- It’s not all about the RAB: Mark says the Treasury’s interest in saving money on higher education stems from the large student loan write-off costs [the RAB or Resource Accounting and Budgeting Charge], which now count as current public spending. He claims it is necessary to keep new student number controls on the menu of policy options because otherwise the Treasury could adopt unpalatable options like reducing the overall loan outlay, asking students’ parents to contribute bigger sums or getting graduates to repay more. But higher education policy is not (and should not be) all about the RAB / write-off cost; it is also about the extra tax revenues from having more graduates, which more than trump the write-off costs. The Treasury let us remove caps because they knew it would boost productivity and as Andreas Schleicher from the OECD put it a few years ago: ‘Keep in mind that the added tax income of those graduates who end up in employment, on average over £80,000 in the UK, is many times larger than any conceivable bad debt’. In other words, many students who do not repay their entire student loan via their official student loan repayments will still pay more to the Treasury in higher income tax and National Insurance as a result of being better educated.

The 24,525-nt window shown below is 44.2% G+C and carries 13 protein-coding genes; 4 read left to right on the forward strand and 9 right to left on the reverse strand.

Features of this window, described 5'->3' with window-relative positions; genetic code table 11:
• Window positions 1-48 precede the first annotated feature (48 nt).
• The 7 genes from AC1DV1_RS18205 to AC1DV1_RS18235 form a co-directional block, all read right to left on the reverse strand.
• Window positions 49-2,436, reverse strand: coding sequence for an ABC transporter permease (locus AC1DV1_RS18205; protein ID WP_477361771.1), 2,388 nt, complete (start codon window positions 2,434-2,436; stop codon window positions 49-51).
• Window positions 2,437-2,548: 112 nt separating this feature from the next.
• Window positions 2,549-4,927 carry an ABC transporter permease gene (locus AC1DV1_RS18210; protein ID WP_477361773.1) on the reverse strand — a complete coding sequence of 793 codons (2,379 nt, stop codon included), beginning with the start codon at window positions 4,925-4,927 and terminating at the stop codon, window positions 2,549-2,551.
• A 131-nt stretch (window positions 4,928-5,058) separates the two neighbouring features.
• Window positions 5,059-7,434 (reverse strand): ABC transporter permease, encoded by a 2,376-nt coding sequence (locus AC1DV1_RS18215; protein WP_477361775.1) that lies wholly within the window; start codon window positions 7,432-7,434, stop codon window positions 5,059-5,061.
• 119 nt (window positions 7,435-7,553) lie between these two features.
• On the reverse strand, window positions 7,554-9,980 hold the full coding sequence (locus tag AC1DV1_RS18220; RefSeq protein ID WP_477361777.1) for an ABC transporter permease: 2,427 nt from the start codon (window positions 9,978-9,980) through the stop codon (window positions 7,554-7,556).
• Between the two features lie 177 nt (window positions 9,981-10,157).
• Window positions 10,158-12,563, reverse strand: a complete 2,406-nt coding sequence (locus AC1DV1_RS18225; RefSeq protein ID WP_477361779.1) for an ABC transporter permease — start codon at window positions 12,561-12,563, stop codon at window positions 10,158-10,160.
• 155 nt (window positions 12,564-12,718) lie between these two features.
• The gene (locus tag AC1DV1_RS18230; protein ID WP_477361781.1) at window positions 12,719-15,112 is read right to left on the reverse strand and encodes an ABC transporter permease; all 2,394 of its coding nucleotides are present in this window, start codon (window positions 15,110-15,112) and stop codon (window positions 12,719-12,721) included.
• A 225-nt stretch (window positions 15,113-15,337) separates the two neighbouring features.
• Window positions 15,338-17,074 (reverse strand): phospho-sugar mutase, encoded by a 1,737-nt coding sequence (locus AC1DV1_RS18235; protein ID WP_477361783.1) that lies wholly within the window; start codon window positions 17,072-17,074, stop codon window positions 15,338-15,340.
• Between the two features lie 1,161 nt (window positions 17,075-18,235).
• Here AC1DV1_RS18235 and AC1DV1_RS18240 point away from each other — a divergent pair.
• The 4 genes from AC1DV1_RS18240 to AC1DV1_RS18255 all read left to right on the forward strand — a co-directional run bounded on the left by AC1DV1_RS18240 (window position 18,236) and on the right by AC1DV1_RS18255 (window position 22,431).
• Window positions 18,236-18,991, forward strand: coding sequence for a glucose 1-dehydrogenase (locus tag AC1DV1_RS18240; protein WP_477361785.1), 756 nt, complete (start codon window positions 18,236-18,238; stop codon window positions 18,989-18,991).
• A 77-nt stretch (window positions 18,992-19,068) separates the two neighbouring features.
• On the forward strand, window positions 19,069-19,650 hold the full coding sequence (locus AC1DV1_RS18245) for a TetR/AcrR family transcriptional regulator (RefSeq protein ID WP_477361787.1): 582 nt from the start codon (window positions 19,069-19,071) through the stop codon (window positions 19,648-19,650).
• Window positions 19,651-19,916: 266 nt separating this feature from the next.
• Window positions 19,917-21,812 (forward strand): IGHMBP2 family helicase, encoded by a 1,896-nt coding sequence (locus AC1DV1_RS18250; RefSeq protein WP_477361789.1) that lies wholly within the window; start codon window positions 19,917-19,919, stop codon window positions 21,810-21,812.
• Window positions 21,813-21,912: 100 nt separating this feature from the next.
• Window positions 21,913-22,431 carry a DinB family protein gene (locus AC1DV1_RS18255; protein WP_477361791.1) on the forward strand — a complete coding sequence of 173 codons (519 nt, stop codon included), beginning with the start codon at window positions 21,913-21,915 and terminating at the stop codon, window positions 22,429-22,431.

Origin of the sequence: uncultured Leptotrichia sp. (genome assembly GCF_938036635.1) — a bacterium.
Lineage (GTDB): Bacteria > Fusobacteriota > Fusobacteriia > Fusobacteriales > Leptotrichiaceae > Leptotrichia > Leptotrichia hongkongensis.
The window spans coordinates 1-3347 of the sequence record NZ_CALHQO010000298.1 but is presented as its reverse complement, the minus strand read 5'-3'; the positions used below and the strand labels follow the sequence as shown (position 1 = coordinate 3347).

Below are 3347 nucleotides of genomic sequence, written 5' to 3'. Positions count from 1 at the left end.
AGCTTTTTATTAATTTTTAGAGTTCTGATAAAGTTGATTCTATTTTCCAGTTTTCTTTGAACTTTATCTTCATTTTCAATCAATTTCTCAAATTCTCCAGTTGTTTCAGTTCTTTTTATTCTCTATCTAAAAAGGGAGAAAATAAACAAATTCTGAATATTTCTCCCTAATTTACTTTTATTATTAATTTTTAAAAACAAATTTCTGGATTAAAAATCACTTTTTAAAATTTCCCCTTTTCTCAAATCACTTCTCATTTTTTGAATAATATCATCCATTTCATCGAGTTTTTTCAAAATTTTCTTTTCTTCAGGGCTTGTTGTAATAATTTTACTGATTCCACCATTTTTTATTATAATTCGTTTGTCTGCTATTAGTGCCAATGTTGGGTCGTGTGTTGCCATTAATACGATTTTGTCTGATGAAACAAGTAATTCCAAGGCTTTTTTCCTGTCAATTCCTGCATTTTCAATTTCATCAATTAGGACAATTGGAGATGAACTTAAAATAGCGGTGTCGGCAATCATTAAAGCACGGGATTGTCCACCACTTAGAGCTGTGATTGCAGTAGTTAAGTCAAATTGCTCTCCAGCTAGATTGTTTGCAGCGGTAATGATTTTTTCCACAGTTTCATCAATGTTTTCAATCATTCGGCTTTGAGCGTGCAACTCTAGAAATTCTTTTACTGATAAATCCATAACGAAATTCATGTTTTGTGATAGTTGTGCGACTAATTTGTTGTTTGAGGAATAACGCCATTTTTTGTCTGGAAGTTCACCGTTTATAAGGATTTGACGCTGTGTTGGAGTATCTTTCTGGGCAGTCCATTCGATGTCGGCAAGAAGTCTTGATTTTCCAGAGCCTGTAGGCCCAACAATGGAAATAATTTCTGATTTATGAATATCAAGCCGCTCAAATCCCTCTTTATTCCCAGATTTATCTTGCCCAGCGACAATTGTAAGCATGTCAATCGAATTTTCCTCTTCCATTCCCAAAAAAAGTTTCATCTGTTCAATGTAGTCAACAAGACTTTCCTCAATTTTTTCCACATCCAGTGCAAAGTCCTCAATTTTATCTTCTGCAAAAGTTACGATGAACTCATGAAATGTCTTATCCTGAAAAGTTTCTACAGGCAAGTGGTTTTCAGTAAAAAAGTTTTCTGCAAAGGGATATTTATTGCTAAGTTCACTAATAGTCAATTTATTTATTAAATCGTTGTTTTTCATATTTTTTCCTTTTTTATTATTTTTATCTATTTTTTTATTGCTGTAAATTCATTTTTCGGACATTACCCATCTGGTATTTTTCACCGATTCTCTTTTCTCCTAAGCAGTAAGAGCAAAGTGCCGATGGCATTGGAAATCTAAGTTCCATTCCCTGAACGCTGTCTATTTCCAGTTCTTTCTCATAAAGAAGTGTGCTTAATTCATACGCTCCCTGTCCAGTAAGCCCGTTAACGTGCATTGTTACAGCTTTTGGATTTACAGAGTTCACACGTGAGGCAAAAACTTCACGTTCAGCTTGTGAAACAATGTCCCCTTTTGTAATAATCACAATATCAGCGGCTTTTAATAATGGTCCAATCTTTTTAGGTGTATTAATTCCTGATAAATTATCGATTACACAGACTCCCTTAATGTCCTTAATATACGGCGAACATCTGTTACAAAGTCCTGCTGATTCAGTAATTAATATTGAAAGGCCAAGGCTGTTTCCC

- Funding is fungible: Moreover, Mark’s (and arguably Iain Mansfield’s) approach to higher education policy seems to be a zero-sum one. For example, we either have number caps or we have those other public spending cuts listed above. But reintroducing student number caps does not guarantee more funding or relieve the pressure for cuts on other higher education things. The Russell Group made this same mistake when student number caps were first removed: they thought it would be a terrible idea because it would inevitably lead to more spending on teaching and less spending on research. But that is not what happened. In the event, because the arguments put forward were so strong, the higher education sector managed to get more resources for teaching and more resources for research even while other areas of public spending were being cut as a result of austerity. Assuming there is a fixed predetermined budget for higher education is akin to arguing that the only way to fix the fact that some schools are crumbling is to have fewer school places; in fact, you can decide to spend less on some other government programme and find the money to fix those buildings and deliver sufficient school places. The most effective lobbying is imaginative; if we make a strong enough case for the benefits of our sector, then it is possible to win a greater share of government spending. Ah, you might say, but doesn’t the debate in Northern Ireland today about student number caps prove Mark is right? No it doesn’t because the budget of the Northern Ireland administration is only £15 billion – it has very little room for manœuvre and is in no way comparable to decisions at Westminster.